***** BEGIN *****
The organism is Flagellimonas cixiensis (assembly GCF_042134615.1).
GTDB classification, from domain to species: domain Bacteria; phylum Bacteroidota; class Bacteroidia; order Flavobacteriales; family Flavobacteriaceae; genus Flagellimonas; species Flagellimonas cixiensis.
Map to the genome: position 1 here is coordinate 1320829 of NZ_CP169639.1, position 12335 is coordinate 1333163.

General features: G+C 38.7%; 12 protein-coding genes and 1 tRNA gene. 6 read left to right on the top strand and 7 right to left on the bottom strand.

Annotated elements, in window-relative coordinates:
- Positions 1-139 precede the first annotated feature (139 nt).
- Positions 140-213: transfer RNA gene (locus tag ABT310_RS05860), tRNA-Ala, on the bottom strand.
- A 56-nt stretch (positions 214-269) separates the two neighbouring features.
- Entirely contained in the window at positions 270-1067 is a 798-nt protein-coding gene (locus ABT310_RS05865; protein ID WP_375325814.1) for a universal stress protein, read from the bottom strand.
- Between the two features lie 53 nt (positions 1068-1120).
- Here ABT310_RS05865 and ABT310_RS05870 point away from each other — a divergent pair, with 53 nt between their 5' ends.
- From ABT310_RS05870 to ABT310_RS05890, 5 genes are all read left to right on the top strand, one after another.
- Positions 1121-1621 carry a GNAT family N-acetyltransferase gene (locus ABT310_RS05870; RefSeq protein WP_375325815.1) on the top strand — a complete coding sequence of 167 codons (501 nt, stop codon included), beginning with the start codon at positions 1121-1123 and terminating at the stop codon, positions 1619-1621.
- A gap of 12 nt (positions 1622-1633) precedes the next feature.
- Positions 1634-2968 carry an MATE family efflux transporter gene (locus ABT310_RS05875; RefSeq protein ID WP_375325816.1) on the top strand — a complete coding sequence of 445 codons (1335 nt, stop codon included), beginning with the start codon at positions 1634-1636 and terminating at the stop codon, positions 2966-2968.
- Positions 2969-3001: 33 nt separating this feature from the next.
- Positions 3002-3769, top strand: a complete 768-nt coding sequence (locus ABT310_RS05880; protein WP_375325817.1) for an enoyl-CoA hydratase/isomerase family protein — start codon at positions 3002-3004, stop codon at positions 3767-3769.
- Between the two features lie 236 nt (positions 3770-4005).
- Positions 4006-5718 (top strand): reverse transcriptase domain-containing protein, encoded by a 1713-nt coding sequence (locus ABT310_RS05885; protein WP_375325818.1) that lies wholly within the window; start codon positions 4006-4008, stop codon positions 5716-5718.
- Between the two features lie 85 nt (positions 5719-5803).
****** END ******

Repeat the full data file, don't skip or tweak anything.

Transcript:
The organism is Flagellimonas cixiensis (assembly GCF_042134615.1).
GTDB classification, from domain to species: domain Bacteria; phylum Bacteroidota; class Bacteroidia; order Flavobacteriales; family Flavobacteriaceae; genus Flagellimonas; species Flagellimonas cixiensis.
Map to the genome: position 1 here is coordinate 1320829 of NZ_CP169639.1, position 12335 is coordinate 1333163.

General features: G+C 38.7%; 12 protein-coding genes and 1 tRNA gene. 6 read left to right on the top strand and 7 right to left on the bottom strand.

Annotated elements, in window-relative coordinates:
- Positions 1-139 precede the first annotated feature (139 nt).
- Positions 140-213: transfer RNA gene (locus tag ABT310_RS05860), tRNA-Ala, on the bottom strand.
- A 56-nt stretch (positions 214-269) separates the two neighbouring features.
- Entirely contained in the window at positions 270-1067 is a 798-nt protein-coding gene (locus ABT310_RS05865; protein ID WP_375325814.1) for a universal stress protein, read from the bottom strand.
- Between the two features lie 53 nt (positions 1068-1120).
- Here ABT310_RS05865 and ABT310_RS05870 point away from each other — a divergent pair, with 53 nt between their 5' ends.
- From ABT310_RS05870 to ABT310_RS05890, 5 genes are all read left to right on the top strand, one after another.
- Positions 1121-1621 carry a GNAT family N-acetyltransferase gene (locus ABT310_RS05870; RefSeq protein WP_375325815.1) on the top strand — a complete coding sequence of 167 codons (501 nt, stop codon included), beginning with the start codon at positions 1121-1123 and terminating at the stop codon, positions 1619-1621.
- A gap of 12 nt (positions 1622-1633) precedes the next feature.
- Positions 1634-2968 carry an MATE family efflux transporter gene (locus ABT310_RS05875; RefSeq protein ID WP_375325816.1) on the top strand — a complete coding sequence of 445 codons (1335 nt, stop codon included), beginning with the start codon at positions 1634-1636 and terminating at the stop codon, positions 2966-2968.
- Positions 2969-3001: 33 nt separating this feature from the next.
- Positions 3002-3769, top strand: a complete 768-nt coding sequence (locus ABT310_RS05880; protein WP_375325817.1) for an enoyl-CoA hydratase/isomerase family protein — start codon at positions 3002-3004, stop codon at positions 3767-3769.
- Between the two features lie 236 nt (positions 3770-4005).
- Positions 4006-5718 (top strand): reverse transcriptase domain-containing protein, encoded by a 1713-nt coding sequence (locus ABT310_RS05885; protein WP_375325818.1) that lies wholly within the window; start codon positions 4006-4008, stop codon positions 5716-5718.
- Between the two features lie 85 nt (positions 5719-5803).